As oil continues to gush out of the wellhead more than five thousand feet below the location where the Deepwater Horizon floating drilling platform exploded April 20th, the nation is working fervently to deal with the worst oil spill in US history. There are still many unknowns about the disaster, but some important details are being revealed; BP and Transocean Ltd. drastically underestimated the risk and consequences of an oil spill on the rig, BP chose profits over safety and did not install any remotely operated shut-off switch in case of disaster, the regulatory agency responsible for oversight failed in its job and BP has a history of breaking the law by failing to file and maintain crucial safety and engineering documents. The result is that eleven workers lost their lives, four were seriously injured and the Gulf of Mexico is now experiencing a devastating disaster that will impact the region for decades if not permanently.
Although BP and its partner Transocean Ltd. were drilling offshore of one of the richest marine fisheries on the continent and the source of employment for much of the residents of the Southern US, the oil companies did not see the risk of an oil spill to be of much consequence. In a report to the Minerals Management Service that oversees offshore drilling BP stated, “unlikely that an accidental surface or subsurface oil spill would occur from the proposed activities.” This despite multiple spills and fires specifically on the Deepwater Horizon. The Coast Guard had issued citations for those spills eighteen times in the short nine years the Deepwater Horizon was in operation and the drilling rig was involved in a 2008 incident where it almost sank. Clearly BP was irresponsibly cavalier about the operation of the Deepwater Horizon and the risk of a spill.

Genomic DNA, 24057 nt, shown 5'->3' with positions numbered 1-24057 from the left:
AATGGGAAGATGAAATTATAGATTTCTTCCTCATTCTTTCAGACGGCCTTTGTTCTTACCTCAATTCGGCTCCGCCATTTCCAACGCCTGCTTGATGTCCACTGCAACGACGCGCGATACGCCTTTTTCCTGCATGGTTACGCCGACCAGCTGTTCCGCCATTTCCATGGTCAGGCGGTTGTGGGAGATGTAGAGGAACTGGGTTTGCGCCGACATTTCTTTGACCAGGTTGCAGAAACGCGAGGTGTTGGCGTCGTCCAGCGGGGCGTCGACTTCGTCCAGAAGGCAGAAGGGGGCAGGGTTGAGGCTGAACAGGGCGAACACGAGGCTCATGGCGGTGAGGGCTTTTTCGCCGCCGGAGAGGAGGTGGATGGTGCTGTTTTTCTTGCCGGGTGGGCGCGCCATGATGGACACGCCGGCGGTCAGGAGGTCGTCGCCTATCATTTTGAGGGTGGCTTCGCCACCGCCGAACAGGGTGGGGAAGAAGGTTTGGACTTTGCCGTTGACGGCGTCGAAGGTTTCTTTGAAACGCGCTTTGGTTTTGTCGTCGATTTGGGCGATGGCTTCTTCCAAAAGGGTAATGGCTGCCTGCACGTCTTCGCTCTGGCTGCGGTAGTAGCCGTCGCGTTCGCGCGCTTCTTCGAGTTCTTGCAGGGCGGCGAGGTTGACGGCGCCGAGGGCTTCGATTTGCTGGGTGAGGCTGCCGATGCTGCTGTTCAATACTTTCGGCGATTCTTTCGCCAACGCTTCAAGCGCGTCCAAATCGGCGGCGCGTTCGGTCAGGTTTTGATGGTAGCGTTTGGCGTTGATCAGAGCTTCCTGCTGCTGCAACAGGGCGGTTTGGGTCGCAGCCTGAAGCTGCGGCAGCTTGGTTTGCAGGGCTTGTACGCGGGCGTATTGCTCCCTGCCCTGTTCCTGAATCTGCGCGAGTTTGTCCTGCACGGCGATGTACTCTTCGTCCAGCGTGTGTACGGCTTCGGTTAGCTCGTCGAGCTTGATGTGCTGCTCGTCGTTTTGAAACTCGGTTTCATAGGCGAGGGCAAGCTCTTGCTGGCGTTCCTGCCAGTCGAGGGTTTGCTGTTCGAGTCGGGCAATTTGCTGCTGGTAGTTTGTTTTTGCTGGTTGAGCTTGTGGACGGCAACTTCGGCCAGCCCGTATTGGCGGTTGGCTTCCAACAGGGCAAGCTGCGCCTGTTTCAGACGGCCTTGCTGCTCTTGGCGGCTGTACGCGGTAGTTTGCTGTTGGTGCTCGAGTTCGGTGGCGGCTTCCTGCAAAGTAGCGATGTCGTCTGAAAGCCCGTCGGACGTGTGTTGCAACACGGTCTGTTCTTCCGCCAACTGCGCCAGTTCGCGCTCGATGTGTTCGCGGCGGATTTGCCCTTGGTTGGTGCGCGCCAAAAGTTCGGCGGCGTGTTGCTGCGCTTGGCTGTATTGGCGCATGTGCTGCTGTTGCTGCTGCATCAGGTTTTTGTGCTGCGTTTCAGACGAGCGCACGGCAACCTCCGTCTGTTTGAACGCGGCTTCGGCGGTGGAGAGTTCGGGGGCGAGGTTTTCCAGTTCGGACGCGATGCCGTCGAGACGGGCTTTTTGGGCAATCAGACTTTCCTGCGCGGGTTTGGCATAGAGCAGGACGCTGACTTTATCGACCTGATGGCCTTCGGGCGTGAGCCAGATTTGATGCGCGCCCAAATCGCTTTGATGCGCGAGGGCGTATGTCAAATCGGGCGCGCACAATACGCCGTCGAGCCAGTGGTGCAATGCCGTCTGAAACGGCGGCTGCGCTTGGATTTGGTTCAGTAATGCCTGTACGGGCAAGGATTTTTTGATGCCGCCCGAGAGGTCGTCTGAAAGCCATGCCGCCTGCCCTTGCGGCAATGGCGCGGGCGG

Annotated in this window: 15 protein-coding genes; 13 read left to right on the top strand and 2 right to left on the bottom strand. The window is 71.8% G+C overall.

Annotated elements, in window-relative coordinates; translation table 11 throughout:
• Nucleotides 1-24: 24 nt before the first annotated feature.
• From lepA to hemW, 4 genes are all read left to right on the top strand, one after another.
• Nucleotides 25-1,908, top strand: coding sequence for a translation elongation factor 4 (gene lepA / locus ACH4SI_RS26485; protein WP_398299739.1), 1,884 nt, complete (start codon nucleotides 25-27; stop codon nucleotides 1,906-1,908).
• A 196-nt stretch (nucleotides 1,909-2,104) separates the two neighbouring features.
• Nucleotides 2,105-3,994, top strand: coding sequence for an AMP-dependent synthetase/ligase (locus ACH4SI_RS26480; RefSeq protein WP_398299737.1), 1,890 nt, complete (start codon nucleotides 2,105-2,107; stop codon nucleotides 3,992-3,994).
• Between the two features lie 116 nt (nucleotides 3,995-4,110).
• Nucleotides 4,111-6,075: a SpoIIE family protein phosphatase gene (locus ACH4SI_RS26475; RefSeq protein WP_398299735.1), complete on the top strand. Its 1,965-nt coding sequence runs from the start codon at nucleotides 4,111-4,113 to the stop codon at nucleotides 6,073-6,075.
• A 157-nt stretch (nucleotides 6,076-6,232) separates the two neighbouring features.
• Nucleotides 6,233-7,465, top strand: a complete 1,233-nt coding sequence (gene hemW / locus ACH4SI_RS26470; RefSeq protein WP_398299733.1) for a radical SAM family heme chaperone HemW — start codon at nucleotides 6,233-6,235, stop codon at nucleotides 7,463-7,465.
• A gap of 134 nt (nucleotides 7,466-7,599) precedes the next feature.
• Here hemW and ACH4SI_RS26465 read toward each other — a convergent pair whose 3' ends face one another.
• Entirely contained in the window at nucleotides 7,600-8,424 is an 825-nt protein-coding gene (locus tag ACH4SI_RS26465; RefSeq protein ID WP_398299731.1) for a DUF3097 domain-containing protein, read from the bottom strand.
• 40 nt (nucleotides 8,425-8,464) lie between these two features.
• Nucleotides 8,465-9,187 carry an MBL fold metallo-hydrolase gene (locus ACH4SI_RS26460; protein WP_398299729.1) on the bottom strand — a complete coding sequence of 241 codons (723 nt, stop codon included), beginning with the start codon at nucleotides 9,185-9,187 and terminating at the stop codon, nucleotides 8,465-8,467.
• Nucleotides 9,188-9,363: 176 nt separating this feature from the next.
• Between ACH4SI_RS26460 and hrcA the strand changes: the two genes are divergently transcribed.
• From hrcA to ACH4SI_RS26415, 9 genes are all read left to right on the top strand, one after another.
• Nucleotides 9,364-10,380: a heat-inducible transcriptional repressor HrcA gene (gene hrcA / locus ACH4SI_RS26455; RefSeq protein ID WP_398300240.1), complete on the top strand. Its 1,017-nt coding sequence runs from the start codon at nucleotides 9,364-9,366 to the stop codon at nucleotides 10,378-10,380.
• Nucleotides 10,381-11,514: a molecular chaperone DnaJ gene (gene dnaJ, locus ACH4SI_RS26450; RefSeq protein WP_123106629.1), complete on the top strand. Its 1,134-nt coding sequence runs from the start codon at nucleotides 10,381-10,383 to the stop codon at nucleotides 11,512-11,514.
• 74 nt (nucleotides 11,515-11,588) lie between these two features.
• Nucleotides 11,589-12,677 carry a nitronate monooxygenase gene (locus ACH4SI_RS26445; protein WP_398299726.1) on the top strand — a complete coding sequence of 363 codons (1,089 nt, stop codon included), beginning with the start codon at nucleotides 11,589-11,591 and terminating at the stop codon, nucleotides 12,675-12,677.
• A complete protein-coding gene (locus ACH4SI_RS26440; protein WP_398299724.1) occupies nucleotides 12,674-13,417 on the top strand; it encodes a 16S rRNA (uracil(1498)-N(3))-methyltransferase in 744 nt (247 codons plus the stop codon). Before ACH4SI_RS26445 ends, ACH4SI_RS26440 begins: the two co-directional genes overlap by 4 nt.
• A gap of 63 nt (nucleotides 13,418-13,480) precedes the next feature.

The consequences of this spill are made much greater because the complexity of the drilling location and the fact that BP chose not to install a remotely operated shutoff valve called a backup blowout preventer. The deadman switch system BP has stated had installed on the wellhead did not function properly. Without a backup system, the wellhead is spewing oil into the Gulf at an estimated rate of between 1,000 and 100,000,000 gallons of oil a day. Although backup blowout preventers are required by most countries that allow offshore oil drilling, was not installed on the Deepwater Horizon to keep costs down and profits high.
Backup blowout preventers are not required by the US because the the Minerals Management Service (MMS) is weak and has been systematically corrupted by the oil industry it is supposed to oversee. A 2008 investigation of the MMS Denver offices revealed the oil industry was in bed with the agency, literally. The report details drug fueled sex parties with extravagant gifts and tickets to sporting events and travel. Federal employees were improperly paid by oil companies and awarded themselves government contracts for hundreds of thousands of dollars. A 2006 investigation revealed that companies like BP that drill in the Gulf of Mexico negotiated leases that allow them to avoid paying billions of dollars in royalty payments and prevented the Interior Department from auditing them. The oversight of the oil and gas industry has been corrupted through industry efforts in the same way the mining industry has weakened their regulatory agencies. The results are the same; dead workers.